WUSTL Digital Gateway Image Collections & Exhibitions

My First Lesson in Being Black

Superman's Lois Lane: I Am Curious (Black)! 2 (1970)

Superman's Lois Lane: I am Curious (Black)! (1970)

In this group of panels from Superman’s Girlfriend Lois Lane: I Am Curious (Black)Lois Lane’s transformation to a black woman and her experiences emphasize the idea of the Otherness of blackness. Here, the reader sees Lois as black after she uses one of Superman’s machines to turn herself into a black woman for one day only. She transforms her identity as a last resort to get black people to talk with her in order for her to get an inside scoop for her story on the experience of being black in Metropolis.  

One example of how this scene emphasizes the Otherness of blackness is the way in which the text is formatted. The dialogue bubbles in the panels contain Lois’s conversation with Superman as well as her thoughts as she tries to hail a cab. In each one, the bolded words change the emphasis of the sentence and the way that the statements are read. Notably bolded are the words “black,” “white,” “Afro,” and “accepted.” These words literally stand out from the rest of the tex, suggesting that these words and ideas, like “black” and being “accepted” by black people, are different from the normal words and ideas that Lois experiences.  

An additional moment of Othering occurs in Lois’s declaration of needing to change her clothes, then donning what she calls “beautiful Afro attire.” This outfit as well as her temporary transformation into a blackbody, representing the use of blackface, demonstrates her problematic attempt to be black. In Eric Lott’s Love and Theft, he notes that blackface “[opened] to view the culture of the dispossessed while simultaneously refusing the social legitimacy of its members” (Lott 49). Yet while Lois does change physically, there is no moment in which she appears to mock or exaggerate the behaviors of black people. The action is nonetheless troubling, specifically in her appropriation of the “Afro attire.” In all the other depictions of black people in the comic, no characters wear Afrocentric clothing; everyone is wearing contemporary 1970s Western clothing. The heavy-handedness of the “beautiful Afro” outfit speaks to the earnest yet problematic attempt by white people to talk about racism. In order for Lois to be black, she must dress differently than normal, or like the “other.” Her need to dress in Afrocentric clothing demonstrates how she believes this type of dress is essential to the black identity.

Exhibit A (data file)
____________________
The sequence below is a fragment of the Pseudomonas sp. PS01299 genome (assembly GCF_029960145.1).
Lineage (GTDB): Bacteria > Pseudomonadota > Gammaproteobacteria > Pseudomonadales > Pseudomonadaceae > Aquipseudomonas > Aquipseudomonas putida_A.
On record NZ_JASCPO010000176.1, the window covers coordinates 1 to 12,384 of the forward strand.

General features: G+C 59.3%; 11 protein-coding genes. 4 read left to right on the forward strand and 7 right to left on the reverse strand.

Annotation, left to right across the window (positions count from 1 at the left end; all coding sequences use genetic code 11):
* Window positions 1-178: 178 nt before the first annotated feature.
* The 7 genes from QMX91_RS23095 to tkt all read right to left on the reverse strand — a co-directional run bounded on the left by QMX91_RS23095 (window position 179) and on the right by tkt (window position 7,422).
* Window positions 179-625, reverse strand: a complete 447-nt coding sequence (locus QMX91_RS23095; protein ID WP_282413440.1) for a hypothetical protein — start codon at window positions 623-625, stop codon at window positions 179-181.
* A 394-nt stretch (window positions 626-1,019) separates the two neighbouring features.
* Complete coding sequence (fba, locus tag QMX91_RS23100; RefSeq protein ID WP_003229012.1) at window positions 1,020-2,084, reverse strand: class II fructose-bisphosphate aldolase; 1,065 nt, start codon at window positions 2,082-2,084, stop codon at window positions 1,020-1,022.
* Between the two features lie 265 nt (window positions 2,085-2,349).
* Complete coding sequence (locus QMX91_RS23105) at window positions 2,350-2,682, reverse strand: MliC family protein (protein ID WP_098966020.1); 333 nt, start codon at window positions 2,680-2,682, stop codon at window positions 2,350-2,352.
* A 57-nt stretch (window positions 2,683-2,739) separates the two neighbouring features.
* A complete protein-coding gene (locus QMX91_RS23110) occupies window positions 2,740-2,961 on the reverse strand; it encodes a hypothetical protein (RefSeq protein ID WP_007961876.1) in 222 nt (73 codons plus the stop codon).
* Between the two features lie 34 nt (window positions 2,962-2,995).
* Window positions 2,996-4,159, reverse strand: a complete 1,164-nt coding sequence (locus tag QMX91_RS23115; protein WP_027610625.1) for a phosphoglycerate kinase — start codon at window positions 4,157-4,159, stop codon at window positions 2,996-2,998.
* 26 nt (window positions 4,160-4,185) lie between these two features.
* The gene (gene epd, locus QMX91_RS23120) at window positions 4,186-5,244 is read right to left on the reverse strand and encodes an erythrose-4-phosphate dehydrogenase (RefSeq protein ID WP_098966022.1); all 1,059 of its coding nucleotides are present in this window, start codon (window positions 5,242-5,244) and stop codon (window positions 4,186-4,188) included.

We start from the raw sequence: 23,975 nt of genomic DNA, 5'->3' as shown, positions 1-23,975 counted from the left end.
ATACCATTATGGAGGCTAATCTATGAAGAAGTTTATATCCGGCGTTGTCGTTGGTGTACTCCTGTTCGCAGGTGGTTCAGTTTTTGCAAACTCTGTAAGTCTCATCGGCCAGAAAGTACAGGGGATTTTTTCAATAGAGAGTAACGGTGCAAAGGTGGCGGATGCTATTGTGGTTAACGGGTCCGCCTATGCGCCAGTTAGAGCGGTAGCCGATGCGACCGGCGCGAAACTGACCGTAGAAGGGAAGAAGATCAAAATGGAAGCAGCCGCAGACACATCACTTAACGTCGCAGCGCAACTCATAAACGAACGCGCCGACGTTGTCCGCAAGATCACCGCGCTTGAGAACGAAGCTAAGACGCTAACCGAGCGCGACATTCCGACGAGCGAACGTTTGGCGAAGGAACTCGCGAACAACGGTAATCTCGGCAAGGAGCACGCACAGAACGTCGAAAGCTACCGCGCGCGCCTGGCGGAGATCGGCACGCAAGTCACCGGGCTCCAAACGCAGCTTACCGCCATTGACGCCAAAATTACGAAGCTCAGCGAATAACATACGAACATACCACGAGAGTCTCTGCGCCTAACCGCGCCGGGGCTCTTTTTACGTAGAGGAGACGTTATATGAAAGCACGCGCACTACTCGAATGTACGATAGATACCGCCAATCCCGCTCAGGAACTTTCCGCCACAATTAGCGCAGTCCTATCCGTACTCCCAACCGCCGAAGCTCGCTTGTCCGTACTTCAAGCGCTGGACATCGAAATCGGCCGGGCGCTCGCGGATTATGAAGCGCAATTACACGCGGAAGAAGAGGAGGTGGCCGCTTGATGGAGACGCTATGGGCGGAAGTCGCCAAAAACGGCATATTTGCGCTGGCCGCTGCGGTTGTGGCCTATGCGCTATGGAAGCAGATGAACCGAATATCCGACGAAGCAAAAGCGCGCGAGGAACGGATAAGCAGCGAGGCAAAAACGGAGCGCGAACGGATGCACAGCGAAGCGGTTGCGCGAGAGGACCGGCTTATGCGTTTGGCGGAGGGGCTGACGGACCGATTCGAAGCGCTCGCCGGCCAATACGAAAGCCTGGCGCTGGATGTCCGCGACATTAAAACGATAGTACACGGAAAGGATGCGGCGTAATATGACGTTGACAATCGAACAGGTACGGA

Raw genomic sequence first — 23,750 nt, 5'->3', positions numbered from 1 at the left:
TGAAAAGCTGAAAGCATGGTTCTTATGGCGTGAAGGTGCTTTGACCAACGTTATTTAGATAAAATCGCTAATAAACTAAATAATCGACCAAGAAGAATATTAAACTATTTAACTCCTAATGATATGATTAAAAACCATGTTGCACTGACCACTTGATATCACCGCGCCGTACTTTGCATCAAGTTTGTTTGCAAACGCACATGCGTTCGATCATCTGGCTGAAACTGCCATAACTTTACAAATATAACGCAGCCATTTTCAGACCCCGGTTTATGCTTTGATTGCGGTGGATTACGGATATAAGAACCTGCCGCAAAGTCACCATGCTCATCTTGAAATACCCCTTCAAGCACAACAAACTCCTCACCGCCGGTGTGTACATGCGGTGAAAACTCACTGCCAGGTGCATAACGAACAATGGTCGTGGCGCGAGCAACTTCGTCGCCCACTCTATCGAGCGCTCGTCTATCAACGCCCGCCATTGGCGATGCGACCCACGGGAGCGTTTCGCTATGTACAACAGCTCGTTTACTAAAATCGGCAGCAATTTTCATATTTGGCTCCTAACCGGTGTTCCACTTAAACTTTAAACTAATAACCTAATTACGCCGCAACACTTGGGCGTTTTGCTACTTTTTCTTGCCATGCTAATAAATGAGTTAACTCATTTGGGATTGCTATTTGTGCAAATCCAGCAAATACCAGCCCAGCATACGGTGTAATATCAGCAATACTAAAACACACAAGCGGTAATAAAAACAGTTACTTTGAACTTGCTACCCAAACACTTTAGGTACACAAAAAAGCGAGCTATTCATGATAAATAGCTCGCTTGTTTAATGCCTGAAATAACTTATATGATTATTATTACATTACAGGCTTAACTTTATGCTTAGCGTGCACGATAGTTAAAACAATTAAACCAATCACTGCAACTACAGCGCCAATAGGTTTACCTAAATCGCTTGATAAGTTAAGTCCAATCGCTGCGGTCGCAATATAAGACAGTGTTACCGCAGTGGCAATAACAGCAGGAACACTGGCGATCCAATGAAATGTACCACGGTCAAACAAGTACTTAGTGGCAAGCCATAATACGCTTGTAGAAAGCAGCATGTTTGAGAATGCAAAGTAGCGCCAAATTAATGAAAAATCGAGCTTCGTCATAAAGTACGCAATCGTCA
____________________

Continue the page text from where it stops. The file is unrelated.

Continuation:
These panels also bring up the idea of white women considering black women as the Other and separate from their experience of womanhood. In her first big experience of blackness, which in a later panel she refers to as her “first lesson in the meaning black,” Lois attempts to hail a taxi, conveniently driven by her usual driver and friend, Benny the Beret. Benny ignores her; he does not want to stop for a black woman. Lois is shocked, and her reaction is consistent with the cloying innocence that she showed when she made her first foray into Little Africa. Somehow, although Lois knows that an exposé on blackness in Metropolis is necessary, she has no idea that an actual moment of racial discrimination is possible beyond being too white to make conversation in the black part of town. The instance with the cab is the first time that she experiences actual racial discrimination, and she is stunned by its existence. 

In her book, Ain’t I a Womanbell hooks speaks to this idea when she states, “Yet as [white women] attempted to take feminism beyond the realm of American life, they revealed that they had not changed, had not undone the sexist and racist brainwashing that had taught them to regard women unlike themselves as Others” (121). Just like her real-life 1970’s white women counterparts, Lois essentially pats herself on the back for her basic insight into the oppression of black women. This narrow scope of what racism and womanhood mean lend themselves to the simpering innocence of Lois throughout the comic, even as she is exposed to more “realities” of black life. 


hooks, bell. Ain't I a Woman: Black Women and Feminism. Boston, MA: South End, 1981. PDF.

Lott, Eric. Love and Theft: Blackface Minstrelsy and the American Working Class. New York: Oxford UP, 1993. PDF.